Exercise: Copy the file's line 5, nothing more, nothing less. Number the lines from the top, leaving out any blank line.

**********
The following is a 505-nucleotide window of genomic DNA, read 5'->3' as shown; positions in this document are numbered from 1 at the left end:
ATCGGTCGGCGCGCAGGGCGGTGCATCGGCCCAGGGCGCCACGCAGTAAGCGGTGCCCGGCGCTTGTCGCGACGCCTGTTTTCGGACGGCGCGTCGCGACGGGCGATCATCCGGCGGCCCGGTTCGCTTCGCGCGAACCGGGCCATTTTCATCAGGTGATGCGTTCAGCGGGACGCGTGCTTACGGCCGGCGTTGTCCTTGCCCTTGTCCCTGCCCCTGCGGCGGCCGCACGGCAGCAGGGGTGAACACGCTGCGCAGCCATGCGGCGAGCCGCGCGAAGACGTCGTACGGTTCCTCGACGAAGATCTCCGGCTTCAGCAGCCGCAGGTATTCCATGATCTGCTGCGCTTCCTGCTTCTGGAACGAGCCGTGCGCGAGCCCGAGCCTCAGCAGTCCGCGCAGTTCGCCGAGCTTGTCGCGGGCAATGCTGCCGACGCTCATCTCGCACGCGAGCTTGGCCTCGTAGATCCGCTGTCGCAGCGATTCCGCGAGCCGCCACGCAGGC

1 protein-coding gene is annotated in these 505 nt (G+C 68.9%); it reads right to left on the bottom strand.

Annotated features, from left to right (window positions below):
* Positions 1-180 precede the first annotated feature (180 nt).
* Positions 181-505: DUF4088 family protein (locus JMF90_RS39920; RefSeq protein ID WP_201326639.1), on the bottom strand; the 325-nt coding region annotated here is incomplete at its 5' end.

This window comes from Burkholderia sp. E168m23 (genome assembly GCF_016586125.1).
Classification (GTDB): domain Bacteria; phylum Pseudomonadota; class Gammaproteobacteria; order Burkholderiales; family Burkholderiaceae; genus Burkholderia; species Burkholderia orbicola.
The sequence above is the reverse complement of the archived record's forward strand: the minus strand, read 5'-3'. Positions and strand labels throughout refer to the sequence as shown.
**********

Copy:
* Positions 1-180 precede the first annotated feature (180 nt).